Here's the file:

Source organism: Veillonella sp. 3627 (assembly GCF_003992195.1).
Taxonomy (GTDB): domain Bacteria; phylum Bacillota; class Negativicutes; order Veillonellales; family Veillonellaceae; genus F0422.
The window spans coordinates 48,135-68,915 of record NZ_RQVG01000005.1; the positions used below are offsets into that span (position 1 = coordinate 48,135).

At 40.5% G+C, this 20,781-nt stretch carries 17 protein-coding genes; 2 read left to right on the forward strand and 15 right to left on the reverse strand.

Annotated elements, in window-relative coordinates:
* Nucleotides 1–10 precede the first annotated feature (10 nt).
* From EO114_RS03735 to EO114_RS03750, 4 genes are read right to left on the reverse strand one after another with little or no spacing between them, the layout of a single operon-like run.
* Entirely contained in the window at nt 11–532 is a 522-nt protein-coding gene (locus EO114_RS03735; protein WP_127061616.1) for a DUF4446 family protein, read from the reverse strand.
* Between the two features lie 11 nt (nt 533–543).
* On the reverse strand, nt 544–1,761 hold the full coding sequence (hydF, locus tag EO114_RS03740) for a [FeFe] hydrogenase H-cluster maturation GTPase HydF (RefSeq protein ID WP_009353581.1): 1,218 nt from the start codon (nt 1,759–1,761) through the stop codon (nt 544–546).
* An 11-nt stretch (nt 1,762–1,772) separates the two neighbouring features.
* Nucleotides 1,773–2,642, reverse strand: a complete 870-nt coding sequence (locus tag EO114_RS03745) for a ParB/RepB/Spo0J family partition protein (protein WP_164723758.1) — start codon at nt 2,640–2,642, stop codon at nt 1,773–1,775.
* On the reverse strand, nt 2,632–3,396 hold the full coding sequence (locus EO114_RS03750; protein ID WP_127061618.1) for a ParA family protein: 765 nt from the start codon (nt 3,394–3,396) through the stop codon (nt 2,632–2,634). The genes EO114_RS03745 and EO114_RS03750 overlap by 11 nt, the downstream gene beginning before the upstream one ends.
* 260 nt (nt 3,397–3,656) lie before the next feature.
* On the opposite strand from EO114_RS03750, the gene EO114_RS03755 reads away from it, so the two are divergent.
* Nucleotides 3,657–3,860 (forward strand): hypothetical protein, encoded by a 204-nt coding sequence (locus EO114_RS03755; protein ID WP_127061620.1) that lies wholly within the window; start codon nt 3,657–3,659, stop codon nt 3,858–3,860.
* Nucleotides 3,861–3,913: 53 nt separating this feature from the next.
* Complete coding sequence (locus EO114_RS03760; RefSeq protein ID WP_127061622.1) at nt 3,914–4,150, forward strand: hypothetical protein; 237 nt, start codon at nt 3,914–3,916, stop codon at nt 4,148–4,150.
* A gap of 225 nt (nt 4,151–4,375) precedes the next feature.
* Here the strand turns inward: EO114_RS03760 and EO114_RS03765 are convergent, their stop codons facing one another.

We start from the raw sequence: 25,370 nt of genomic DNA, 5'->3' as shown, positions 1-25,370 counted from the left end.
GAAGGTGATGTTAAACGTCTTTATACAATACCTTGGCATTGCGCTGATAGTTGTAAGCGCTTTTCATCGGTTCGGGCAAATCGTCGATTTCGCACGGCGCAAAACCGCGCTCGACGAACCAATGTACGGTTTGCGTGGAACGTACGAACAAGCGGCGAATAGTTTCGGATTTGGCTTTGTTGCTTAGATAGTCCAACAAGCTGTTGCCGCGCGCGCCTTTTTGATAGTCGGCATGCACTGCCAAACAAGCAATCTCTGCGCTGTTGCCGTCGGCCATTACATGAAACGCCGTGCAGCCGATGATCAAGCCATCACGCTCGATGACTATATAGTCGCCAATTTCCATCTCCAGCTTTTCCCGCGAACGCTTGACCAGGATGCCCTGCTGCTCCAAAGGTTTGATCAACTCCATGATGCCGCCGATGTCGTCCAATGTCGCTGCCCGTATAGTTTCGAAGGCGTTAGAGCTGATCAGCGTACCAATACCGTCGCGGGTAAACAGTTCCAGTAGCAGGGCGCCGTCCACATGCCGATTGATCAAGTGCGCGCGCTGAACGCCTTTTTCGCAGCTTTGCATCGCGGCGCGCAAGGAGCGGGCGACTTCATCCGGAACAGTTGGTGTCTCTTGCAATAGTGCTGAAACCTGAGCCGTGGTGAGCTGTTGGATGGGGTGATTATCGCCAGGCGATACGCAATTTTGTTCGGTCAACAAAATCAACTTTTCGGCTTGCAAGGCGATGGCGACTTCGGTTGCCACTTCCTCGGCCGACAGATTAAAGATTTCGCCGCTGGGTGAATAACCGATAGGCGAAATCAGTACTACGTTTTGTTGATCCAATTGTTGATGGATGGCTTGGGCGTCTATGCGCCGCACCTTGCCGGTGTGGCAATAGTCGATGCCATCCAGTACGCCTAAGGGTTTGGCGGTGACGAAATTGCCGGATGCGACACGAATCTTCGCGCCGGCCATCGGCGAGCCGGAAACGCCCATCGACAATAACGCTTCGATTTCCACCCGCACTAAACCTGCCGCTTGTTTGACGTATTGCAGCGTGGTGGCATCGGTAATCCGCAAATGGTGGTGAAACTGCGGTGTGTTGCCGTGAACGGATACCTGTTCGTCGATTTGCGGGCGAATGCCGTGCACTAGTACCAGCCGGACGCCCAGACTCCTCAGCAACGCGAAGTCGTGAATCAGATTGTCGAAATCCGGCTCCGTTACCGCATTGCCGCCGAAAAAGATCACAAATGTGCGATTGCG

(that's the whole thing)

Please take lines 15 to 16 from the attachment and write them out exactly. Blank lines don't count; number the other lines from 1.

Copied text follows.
* On the opposite strand from EO114_RS03750, the gene EO114_RS03755 reads away from it, so the two are divergent.
* Nucleotides 3,657–3,860 (forward strand): hypothetical protein, encoded by a 204-nt coding sequence (locus EO114_RS03755; protein ID WP_127061620.1) that lies wholly within the window; start codon nt 3,657–3,659, stop codon nt 3,858–3,860.